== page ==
will add to the spread of resistance. If anything, this is the one area
where research has been done to evaluate the potential hazards that exists
in order to avoid adding to the problem. The discussion of plant to
bacteria transfer diverts attention from the need to develop new
antibiotics and new and effective strategies for managing use of the both
existing and future antibiotics.

4. The recent (May 2000) WHO/FAO Expert Consultation on Foods for
Biotechnology assessed the rationale that has been applied in evaluation
of the safety of antibiotic resistance markers. The analysis can be found
at:

http://www.fao.org/WAICENT/FAOINFO/ECONOMIC/ESN/gm/biotec-e.htm

My final tear is shed wondering whether the people who write the sort of
posting that we are talking about don't understand the underlying science,
or if they understand it well but choose to post what they do in the hopes
of scaring those who are not as well versed in these complex subjects. As
has been observed many times by AgBioView readers, if we rejected
processes and products on the basis of what "could" happen, we might as
well close of shop on all further human invention for I'm sure that there
is nothing that we set about to do for which some dire consequence cannot
be imagined.

As I noted above, it would be interesting to have a second medical opinion
on the posting and I'm sure that some of you can amplify on my comments on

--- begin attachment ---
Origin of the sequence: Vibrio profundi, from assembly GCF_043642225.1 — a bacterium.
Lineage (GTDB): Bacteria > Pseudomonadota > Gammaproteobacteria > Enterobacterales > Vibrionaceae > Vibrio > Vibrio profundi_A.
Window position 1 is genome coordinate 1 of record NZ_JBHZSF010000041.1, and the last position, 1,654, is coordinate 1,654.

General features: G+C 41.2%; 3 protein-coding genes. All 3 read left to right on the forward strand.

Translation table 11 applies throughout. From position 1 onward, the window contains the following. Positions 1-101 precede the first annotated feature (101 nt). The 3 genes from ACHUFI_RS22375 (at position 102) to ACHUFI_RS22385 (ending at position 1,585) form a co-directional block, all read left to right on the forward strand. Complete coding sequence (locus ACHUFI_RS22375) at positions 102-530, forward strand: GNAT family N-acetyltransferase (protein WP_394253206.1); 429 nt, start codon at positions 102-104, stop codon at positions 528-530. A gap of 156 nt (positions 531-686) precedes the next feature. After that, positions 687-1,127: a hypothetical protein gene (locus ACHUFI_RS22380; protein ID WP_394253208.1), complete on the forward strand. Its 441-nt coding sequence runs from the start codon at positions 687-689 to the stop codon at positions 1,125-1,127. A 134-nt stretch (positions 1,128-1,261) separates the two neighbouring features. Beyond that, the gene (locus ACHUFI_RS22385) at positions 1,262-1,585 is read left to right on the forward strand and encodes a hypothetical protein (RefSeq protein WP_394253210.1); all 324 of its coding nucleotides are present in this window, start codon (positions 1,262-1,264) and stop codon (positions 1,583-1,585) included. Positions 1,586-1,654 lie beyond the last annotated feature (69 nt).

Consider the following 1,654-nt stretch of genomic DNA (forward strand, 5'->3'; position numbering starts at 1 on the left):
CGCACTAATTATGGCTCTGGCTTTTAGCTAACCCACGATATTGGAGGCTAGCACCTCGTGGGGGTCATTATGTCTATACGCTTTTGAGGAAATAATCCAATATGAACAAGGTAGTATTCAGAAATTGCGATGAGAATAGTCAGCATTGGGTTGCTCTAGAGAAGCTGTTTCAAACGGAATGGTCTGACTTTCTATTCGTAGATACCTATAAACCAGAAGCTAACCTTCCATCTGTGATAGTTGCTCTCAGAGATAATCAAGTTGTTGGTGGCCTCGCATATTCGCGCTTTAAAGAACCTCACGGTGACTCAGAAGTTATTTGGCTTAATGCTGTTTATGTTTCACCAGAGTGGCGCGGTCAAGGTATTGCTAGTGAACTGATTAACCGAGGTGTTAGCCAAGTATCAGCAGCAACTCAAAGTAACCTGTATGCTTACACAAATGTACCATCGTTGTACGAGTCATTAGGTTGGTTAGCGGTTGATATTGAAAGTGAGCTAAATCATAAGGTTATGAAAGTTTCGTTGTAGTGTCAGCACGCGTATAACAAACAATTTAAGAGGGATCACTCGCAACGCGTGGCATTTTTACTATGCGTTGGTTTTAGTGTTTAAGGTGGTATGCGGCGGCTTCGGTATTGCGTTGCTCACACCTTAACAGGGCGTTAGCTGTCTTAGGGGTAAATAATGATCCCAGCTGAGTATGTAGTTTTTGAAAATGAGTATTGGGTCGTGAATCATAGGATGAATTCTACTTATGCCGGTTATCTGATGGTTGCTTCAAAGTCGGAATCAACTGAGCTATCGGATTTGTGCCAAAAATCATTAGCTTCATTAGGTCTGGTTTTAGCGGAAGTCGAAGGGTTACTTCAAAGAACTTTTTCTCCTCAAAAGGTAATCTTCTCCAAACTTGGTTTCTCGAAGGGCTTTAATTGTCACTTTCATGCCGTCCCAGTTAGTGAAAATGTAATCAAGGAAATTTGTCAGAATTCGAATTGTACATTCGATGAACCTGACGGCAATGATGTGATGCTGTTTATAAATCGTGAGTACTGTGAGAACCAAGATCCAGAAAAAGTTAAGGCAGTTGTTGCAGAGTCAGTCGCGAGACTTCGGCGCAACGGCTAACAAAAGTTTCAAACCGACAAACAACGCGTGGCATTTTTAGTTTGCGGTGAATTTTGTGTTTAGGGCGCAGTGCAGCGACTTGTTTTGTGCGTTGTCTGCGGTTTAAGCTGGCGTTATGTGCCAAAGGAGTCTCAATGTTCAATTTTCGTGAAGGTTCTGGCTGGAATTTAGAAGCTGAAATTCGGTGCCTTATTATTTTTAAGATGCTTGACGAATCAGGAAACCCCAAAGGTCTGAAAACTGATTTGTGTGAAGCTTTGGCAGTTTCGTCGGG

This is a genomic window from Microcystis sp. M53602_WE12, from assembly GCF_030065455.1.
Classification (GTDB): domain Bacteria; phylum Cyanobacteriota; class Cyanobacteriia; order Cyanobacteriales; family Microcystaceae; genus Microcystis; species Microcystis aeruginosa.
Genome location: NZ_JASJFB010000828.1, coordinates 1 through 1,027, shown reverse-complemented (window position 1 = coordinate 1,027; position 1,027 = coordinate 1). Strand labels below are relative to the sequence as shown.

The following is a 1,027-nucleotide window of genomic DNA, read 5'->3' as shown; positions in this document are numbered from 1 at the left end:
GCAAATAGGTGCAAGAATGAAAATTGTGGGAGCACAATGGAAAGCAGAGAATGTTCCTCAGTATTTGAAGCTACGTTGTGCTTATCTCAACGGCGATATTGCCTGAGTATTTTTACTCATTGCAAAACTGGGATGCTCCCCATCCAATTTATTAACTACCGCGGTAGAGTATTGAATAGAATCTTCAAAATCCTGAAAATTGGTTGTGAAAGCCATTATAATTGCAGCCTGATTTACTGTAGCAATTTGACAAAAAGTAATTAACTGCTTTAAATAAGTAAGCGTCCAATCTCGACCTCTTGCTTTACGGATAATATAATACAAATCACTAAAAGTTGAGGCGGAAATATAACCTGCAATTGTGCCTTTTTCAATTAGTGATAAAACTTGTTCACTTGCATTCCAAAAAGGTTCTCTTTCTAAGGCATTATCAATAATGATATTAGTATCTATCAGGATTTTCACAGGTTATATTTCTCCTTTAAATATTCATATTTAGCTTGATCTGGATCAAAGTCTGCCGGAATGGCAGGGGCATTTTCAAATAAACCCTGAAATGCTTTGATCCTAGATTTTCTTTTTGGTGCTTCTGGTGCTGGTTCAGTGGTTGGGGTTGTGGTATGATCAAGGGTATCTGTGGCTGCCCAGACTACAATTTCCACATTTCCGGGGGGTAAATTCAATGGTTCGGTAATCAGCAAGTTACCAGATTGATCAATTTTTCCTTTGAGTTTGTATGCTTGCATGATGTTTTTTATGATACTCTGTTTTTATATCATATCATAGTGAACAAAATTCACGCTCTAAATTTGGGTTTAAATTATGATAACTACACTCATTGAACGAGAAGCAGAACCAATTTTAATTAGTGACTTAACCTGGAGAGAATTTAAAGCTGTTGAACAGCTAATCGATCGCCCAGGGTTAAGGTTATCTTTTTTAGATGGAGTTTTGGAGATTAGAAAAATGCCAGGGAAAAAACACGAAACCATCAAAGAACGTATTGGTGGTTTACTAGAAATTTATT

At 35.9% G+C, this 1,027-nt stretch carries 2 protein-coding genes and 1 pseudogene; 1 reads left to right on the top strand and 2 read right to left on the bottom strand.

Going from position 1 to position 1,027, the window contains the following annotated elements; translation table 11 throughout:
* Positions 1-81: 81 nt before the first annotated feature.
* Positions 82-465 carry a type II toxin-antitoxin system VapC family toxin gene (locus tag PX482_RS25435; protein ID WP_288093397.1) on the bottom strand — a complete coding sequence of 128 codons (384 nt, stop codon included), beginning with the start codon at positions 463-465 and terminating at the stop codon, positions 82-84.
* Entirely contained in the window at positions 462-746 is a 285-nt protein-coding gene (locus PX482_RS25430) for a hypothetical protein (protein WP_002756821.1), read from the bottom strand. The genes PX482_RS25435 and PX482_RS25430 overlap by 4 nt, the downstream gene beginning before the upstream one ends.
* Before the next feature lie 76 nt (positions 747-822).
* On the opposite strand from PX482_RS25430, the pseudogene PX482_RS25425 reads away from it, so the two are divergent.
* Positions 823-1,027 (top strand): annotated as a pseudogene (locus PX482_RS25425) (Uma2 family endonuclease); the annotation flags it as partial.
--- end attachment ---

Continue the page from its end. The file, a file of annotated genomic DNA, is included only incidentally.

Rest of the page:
safety evaluation spelled out above.

Bruce Chassy
=============
Assistant Dean for Biotechnology Outreach, Office of Research College of
Agricultural, Consumer and Environmental Sciences and Executive Associate
Director, Biotechnology Center University of Illinois at Urbana-Champaign
238 NSRC 1101 West Peabody Drive
Urbana, IL 61801 b-chassy@uiuc.edu 217-244-7291

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Subj: Re: Higher standard for biotech
From: "Bob Bowden"

Henry Miller wrote:

"Scientists worldwide agree that adding genes to plants does not make them
less safe either to the environment or for humans to eat."

That is not quite correct. Here is a more accurate version:

Scientists worldwide agree that adding genes to plants does not
necessarily make them less safe either to the environment or for humans to
eat.

This difference is important. Genetic engineering can be "mundane" or
exotic. That is why GE products should be evaluated on a case- by-case
basis. Evaluations of "mundane" products need not be expensive and
burdensome. Greater costs should be incurred when novelty and/or
uncertainty are greater.

Yes, we have a higher standard for GE than for conventional breeding. I
think that is appropriate for a controversial new technology that affects